Greatest asset Covid-19 has given us

By Dr R Neerunjun Gopee

Covid-19 has made us realise that material possessions or intangible assets such as name, fame, glory, power have only relative worth because, at the end of the day, what we are really after is time to be with ourselves and with our near and dear ones

Hi. No apologies for this informal tone. Extraordinary times call for extraordinary measures. But in my case it’s about, rather, being out of the ordinary – what I mean is that given my, ahem, age, normally I do tend towards the more formal style. More seriousness than levity kind of, white hair and balding head oblige. But we are in extraordinary times, aren’t we, courtesy Covid-19. So I will be a little more indulgent towards myself and a little more relaxed towards my readers as long as we are in sanitary lockdown.

Over with preamble, now we get down to business.

To start with, another three lessons revealed by Corona-ji.

First: Our basic survival needs are Health and Food. Without either we are kaput, dead.

Second: Everything that humanity has done from time immemorial has been attempts at organising ourselves to ensure that these two survival needs are met. Yes or no? Think about it.

Three: If death is the great leveller, then disease is the great equalizer. Currently the candidate that is taking all the medals is Covid-19. It has no preferences, is colour blind and feels equally at home in anyone’s respiratory apparatus – yellow, brown, black or white, or any combination thereof.

Given some thought to the second lesson above as yet? If not, no worry, take your time. For Covid-19 has made amends by granting you the greatest asset that you never realized you possess: TIME.

One usually thinks of assets in terms of material possessions: property, money, personal belongings such as ornaments especially those made of precious metals and so on. Or intangible assets such as name, fame, glory, power. Covid-19 has made us realise that all these have only relative worth because, at the end of the day, what we are really after is time to be with ourselves and with our near and dear ones.

How often have we heard the complaint: I can’t find time for this or that, or I don’t have time. Well, time is freely available isn’t it – just like the space that stretches towards the sky. We just have to make use of it properly, which we often don’t. And Covid-19 will have taught us, hopefully, that there is plenty of it around and what we do – or don’t do – during our waking hours is what gives quality and value to our lives.

We speak of quality of life, quality time – which have become buzz words these days. We have been provided with a golden opportunity to ponder on the actual meaning and value of time, and I’ll share some thoughts on that. 

For a start, time is familiar to everyone, yet hard to define and understand. For all of us, time means hours, minutes, seconds. But that’s only measures of time, isn’t it. So WHAT is time in absolute terms? Does time exist? In any case, what does exist mean? So upon a little reflection, we realise that there’s much more to time than the name we attach to it!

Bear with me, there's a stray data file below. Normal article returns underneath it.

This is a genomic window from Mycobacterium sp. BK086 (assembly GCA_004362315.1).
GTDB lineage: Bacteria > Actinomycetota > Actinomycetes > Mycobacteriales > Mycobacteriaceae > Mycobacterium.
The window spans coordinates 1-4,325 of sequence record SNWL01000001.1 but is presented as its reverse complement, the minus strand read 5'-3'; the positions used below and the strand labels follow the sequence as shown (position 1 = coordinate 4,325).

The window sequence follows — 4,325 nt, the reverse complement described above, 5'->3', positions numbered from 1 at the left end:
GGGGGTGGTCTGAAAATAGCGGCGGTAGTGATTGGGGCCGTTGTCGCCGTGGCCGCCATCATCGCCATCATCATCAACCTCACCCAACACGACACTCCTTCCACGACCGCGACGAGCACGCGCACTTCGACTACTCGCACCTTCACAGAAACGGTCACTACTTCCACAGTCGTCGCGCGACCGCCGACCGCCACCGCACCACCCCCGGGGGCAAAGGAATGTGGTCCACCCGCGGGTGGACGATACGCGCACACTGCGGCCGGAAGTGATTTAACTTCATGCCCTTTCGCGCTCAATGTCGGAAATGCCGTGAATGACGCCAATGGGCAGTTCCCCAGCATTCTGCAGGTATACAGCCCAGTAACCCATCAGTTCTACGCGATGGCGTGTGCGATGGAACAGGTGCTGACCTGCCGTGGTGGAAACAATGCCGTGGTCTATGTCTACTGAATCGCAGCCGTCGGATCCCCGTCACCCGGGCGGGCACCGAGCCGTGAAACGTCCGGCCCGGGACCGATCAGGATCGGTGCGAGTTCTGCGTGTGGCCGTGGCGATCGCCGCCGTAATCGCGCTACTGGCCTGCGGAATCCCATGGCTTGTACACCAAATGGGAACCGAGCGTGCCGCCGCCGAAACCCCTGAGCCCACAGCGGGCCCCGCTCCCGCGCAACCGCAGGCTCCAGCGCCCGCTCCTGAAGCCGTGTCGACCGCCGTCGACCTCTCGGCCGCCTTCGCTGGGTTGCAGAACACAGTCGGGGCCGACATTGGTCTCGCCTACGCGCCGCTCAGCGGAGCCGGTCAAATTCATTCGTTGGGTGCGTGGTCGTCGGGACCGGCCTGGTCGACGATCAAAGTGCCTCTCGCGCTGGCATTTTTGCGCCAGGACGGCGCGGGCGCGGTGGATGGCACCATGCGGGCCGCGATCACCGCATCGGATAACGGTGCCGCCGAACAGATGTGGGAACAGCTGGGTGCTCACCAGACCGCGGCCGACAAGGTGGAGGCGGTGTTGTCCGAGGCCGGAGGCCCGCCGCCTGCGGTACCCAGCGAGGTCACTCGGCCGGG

But we leave such interrogations about the nature of time to science, philosophy, religion, and the arts, which have different definitions of time. The only thing that is relatively consistent is the system of measuring it, and that’s the seconds, minutes, and hours as mentioned above, with which we are familiar and which we look for in clocks and watches. And in our naivete, we think that that’s where time resides, don’t we!

Among scientists, it is the physicists who have delved into the question most profoundly, and the most famous among them, Albert Einstein, has come up with the Relativity Theory, which is all about time, his conclusion being that time is relative. For anyone interested, Covid-19 has given us plenty of… time to look that up! I hope some of you will do.

For us ordinary mortals, let’s stick to the simple definition given to us by physicists, namely that time is the progression of events from the past to the present into the future.

This accords with our common experience: we say that time passes when we see change taking place. It happens to us to begin with, as we observe the changes taking place in our body, which we call ageing.

But time is not something we can see, touch, or taste, though we can measure its passage – through the changes, effects or manifestations upon us. So basically, if something is unchanging, it is timeless, or ‘eternal’.

Apply this reasoning to Covid-19, and we find similarities: we cannot see, touch, taste, smell it. But we are suffering from its effects – on our bodies, and on all the systems we have put in place.

When we are all gone someday, Covid-19 will still be around. Maybe in a mutated form, but at its core, unchanging, beyond and through time.

Think of that. Spooky.

* Published in print edition on 27 March 2020

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